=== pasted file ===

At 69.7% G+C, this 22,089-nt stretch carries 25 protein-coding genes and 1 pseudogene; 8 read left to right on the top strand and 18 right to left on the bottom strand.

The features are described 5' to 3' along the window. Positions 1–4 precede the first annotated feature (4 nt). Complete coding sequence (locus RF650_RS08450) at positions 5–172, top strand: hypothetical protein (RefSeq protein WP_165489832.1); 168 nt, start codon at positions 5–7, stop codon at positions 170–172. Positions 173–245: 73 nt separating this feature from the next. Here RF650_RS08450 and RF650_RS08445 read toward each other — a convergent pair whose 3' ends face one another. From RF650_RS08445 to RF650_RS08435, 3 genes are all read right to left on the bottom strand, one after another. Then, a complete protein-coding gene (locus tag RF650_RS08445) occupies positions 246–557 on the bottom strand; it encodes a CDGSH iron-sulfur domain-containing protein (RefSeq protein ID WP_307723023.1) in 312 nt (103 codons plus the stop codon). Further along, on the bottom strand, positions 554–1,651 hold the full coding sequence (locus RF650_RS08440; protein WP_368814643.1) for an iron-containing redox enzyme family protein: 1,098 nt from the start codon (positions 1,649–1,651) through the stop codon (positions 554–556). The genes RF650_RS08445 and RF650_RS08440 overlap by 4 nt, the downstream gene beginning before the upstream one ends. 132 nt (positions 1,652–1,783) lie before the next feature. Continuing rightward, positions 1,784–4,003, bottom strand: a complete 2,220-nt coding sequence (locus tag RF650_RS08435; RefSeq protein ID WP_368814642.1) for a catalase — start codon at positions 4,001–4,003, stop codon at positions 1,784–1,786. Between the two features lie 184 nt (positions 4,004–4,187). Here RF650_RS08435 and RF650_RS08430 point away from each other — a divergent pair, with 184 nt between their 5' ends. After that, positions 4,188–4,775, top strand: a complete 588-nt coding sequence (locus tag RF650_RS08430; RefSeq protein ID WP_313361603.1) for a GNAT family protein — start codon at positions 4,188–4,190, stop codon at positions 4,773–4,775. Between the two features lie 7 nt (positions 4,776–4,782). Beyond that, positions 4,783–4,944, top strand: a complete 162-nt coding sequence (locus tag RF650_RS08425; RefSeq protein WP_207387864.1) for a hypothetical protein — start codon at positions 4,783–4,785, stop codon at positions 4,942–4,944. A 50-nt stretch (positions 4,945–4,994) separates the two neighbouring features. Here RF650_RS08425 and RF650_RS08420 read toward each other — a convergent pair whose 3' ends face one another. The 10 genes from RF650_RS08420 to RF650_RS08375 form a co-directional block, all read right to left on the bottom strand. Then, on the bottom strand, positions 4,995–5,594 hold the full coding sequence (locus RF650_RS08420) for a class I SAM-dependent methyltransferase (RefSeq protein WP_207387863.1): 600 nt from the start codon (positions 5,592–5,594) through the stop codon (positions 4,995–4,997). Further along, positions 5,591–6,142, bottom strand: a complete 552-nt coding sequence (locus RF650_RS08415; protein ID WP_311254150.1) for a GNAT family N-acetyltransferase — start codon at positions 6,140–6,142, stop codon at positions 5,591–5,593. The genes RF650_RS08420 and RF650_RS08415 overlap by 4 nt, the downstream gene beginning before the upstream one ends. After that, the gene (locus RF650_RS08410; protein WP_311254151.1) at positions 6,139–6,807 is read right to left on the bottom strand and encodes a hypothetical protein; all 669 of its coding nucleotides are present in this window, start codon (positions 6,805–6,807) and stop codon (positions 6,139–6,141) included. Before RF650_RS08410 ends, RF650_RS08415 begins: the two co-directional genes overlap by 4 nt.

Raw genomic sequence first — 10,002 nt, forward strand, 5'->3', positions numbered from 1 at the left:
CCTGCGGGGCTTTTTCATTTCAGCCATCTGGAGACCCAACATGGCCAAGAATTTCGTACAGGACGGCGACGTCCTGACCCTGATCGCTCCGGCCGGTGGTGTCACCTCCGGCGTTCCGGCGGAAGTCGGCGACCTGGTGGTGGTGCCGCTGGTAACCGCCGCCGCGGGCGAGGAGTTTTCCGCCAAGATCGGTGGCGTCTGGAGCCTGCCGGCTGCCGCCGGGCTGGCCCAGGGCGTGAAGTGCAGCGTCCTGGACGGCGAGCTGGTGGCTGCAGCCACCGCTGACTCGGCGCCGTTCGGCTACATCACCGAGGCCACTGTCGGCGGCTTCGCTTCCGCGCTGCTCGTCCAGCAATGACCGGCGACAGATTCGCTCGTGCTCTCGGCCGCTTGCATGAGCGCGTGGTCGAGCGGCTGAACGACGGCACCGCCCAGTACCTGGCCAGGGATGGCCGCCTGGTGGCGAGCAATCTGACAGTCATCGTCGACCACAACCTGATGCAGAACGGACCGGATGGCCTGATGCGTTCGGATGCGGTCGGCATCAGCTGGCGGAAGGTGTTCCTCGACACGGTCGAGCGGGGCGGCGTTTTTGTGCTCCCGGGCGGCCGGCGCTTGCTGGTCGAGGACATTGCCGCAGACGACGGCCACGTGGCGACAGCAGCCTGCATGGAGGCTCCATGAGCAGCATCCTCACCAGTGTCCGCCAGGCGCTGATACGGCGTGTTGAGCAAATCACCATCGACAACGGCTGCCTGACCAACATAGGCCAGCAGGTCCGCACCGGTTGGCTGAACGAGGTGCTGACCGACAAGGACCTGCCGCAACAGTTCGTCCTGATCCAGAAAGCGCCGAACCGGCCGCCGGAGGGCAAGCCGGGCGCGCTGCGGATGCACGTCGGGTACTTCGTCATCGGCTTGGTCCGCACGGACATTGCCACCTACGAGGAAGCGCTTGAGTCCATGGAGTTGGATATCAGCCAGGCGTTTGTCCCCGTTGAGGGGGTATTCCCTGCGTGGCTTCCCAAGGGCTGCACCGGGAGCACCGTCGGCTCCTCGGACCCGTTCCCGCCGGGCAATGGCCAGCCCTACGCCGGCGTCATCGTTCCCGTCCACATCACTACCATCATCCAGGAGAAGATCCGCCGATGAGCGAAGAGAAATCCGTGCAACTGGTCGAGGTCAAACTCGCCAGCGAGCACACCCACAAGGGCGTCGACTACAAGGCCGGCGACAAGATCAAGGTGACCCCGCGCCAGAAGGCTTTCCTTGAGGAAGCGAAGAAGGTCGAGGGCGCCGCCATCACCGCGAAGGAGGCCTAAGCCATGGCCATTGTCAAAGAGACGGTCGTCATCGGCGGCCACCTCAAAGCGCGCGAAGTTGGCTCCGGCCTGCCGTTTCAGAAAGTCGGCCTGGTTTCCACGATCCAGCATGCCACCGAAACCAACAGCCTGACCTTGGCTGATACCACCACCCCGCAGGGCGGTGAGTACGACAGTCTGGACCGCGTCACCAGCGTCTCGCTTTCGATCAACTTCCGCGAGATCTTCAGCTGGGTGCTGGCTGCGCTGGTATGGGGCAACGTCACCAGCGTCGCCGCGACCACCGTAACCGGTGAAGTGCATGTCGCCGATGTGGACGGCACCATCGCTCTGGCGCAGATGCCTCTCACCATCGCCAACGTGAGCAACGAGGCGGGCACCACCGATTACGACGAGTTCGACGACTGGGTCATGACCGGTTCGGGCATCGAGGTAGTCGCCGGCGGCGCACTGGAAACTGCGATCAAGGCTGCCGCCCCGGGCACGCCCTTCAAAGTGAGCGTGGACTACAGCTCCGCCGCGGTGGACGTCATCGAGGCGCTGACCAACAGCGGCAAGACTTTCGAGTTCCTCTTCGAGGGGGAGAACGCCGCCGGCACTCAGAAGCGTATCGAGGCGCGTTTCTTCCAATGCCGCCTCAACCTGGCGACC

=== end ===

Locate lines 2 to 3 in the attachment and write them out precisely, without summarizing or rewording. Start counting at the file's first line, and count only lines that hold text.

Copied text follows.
The features are described 5' to 3' along the window. Positions 1–4 precede the first annotated feature (4 nt). Complete coding sequence (locus RF650_RS08450) at positions 5–172, top strand: hypothetical protein (RefSeq protein WP_165489832.1); 168 nt, start codon at positions 5–7, stop codon at positions 170–172. Positions 173–245: 73 nt separating this feature from the next. Here RF650_RS08450 and RF650_RS08445 read toward each other — a convergent pair whose 3' ends face one another. From RF650_RS08445 to RF650_RS08435, 3 genes are all read right to left on the bottom strand, one after another. Then, a complete protein-coding gene (locus tag RF650_RS08445) occupies positions 246–557 on the bottom strand; it encodes a CDGSH iron-sulfur domain-containing protein (RefSeq protein ID WP_307723023.1) in 312 nt (103 codons plus the stop codon). Further along, on the bottom strand, positions 554–1,651 hold the full coding sequence (locus RF650_RS08440; protein WP_368814643.1) for an iron-containing redox enzyme family protein: 1,098 nt from the start codon (positions 1,649–1,651) through the stop codon (positions 554–556). The genes RF650_RS08445 and RF650_RS08440 overlap by 4 nt, the downstream gene beginning before the upstream one ends. 132 nt (positions 1,652–1,783) lie before the next feature. Continuing rightward, positions 1,784–4,003, bottom strand: a complete 2,220-nt coding sequence (locus tag RF650_RS08435; RefSeq protein ID WP_368814642.1) for a catalase — start codon at positions 4,001–4,003, stop codon at positions 1,784–1,786. Between the two features lie 184 nt (positions 4,004–4,187). Here RF650_RS08435 and RF650_RS08430 point away from each other — a divergent pair, with 184 nt between their 5' ends. After that, positions 4,188–4,775, top strand: a complete 588-nt coding sequence (locus tag RF650_RS08430; RefSeq protein ID WP_313361603.1) for a GNAT family protein — start codon at positions 4,188–4,190, stop codon at positions 4,773–4,775. Between the two features lie 7 nt (positions 4,776–4,782). Beyond that, positions 4,783–4,944, top strand: a complete 162-nt coding sequence (locus tag RF650_RS08425; RefSeq protein WP_207387864.1) for a hypothetical protein — start codon at positions 4,783–4,785, stop codon at positions 4,942–4,944. A 50-nt stretch (positions 4,945–4,994) separates the two neighbouring features. Here RF650_RS08425 and RF650_RS08420 read toward each other — a convergent pair whose 3' ends face one another. The 10 genes from RF650_RS08420 to RF650_RS08375 form a co-directional block, all read right to left on the bottom strand. Then, on the bottom strand, positions 4,995–5,594 hold the full coding sequence (locus RF650_RS08420) for a class I SAM-dependent methyltransferase (RefSeq protein WP_207387863.1): 600 nt from the start codon (positions 5,592–5,594) through the stop codon (positions 4,995–4,997). Further along, positions 5,591–6,142, bottom strand: a complete 552-nt coding sequence (locus RF650_RS08415; protein ID WP_311254150.1) for a GNAT family N-acetyltransferase — start codon at positions 6,140–6,142, stop codon at positions 5,591–5,593. The genes RF650_RS08420 and RF650_RS08415 overlap by 4 nt, the downstream gene beginning before the upstream one ends. After that, the gene (locus RF650_RS08410; protein WP_311254151.1) at positions 6,139–6,807 is read right to left on the bottom strand and encodes a hypothetical protein; all 669 of its coding nucleotides are present in this window, start codon (positions 6,805–6,807) and stop codon (positions 6,139–6,141) included. Before RF650_RS08410 ends, RF650_RS08415 begins: the two co-directional genes overlap by 4 nt.

Raw genomic sequence first — 10,002 nt, forward strand, 5'->3', positions numbered from 1 at the left: